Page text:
An aerial search was under way Thursday across the northern half of 6-million acre Denali National Park and Preserve where a single-engine plane with a noted wolf biologist went missing.
The biologist, Dr. Gordon Haber, has been studying wolves in the park since 1966. He left Wednesday on a flight to check on some wolf packs, according to John Quinley, the Park Service's assistant regional director for communications in Anchorage, Alaska.
“He was not working with us, he does independent work. They left in a Cessna 185 and were supposed to return by evening yesterday," Mr. Quinley said. "We got notified about midnight that the plane was overdue. We’re working with state troopers on a search. Seven aircraft flying at this point, trending on the north side of the park. The flight plan said they were going to be looking for wolf packs, and that’s where the wolves tend to be. At this point we don’t have any real specific information. Saying the north side of Denali is a fairly sweeping statement."
The plane was piloted by Daniel McGregor, a local independent pilot, according to Mr. Quinley.
Dr. Haber long has been critical of Alaska's wolf management plans, particularly their hunting and trapping regulations, Mr. Quinley said.
“He has been an advocate for stronger protection of wolves, particularly on the northern and eastern boundaries of Denali, which in various configurations have been open to trapping in recent years, outside the park’s boundary," the Park Service spokesman said. "His concern was, in part, that those wolves on the eastern end, some of the packs, have been studied going way way back, back to when (Adolph) Murie was working in Denali, and he saw a danger if those long-studied packs were eliminated by trapping or hunting that that’s a significant loss for the park and park visitors.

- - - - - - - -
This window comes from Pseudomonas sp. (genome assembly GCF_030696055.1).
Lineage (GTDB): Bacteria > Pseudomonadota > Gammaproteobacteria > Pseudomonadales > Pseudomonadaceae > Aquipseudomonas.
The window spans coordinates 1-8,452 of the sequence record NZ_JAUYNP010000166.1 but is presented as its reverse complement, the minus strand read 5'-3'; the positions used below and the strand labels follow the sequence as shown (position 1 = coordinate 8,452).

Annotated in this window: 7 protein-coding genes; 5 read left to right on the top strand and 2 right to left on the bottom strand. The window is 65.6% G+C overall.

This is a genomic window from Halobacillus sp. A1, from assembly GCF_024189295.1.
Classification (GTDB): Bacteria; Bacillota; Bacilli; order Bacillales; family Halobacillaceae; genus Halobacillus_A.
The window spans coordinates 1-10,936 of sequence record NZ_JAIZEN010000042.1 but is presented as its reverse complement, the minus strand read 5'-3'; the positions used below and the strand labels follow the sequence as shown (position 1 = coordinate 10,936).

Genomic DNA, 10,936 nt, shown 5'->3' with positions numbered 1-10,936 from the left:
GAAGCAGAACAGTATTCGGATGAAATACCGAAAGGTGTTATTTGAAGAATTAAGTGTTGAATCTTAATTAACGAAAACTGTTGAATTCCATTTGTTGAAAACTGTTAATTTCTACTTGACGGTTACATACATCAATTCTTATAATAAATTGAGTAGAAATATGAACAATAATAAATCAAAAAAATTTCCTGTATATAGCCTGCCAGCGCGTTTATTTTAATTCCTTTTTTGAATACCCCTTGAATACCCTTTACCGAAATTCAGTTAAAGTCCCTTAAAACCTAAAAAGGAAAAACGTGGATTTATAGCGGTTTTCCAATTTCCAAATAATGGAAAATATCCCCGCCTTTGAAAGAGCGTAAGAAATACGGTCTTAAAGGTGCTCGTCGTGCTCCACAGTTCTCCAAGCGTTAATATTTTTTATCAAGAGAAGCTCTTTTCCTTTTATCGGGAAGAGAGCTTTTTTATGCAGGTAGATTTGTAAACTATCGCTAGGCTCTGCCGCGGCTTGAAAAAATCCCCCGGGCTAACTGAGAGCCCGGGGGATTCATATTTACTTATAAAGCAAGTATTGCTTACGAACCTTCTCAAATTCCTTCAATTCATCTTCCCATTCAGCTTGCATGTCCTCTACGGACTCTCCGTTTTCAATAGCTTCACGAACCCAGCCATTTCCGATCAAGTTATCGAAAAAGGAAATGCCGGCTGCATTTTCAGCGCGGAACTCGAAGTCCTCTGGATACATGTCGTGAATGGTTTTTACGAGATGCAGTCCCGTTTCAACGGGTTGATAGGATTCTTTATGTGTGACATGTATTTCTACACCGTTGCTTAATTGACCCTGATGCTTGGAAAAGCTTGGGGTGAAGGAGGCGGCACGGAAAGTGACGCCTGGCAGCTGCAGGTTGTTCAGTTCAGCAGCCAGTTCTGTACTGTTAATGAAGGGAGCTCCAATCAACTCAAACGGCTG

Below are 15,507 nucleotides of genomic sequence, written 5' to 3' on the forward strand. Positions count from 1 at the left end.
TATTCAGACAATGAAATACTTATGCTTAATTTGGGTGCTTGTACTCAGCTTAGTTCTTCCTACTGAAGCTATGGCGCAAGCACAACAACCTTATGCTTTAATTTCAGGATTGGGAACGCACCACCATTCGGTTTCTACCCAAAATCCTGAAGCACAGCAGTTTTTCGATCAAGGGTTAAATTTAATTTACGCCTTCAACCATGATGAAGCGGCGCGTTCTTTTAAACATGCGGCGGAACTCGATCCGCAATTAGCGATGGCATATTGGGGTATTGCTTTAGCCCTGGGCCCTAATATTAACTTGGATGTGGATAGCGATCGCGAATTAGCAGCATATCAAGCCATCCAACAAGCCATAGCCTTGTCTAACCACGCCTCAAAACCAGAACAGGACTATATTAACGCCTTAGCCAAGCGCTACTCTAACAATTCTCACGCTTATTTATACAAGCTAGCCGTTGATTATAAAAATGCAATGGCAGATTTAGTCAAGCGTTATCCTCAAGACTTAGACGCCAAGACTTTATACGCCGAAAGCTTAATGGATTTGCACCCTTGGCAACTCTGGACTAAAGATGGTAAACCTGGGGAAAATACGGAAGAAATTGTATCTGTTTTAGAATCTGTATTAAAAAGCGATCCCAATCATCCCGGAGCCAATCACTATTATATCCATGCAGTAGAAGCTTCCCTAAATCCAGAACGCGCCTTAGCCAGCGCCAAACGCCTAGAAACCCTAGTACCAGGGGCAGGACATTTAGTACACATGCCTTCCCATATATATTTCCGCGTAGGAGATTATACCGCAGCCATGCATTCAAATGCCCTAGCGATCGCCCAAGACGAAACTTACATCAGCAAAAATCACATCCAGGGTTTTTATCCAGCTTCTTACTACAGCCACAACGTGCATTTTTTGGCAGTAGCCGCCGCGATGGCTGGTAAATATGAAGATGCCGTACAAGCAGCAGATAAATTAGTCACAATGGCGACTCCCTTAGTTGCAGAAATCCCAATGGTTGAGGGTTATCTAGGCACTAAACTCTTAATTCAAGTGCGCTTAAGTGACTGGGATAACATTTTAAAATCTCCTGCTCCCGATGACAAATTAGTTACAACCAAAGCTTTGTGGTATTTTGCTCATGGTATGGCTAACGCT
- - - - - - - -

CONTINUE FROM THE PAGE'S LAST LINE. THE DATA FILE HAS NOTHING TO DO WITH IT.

"He also saw that some of those eastern wolves, they’re protected in the park and they wander around particularly close to people at various times of years and they wander outside the park, in the spring, and if they wander close to people they wind up dead, in traps particularly," said Mr. Quinley.
The biologist also has urged the Park Service to do more to protect Denali's wolves, according to Mr. Quinely.
"Our sorts of differences of opinion with him, we have been looking at wolf populations in Denali, and he looks very much at packs and individuals," he said.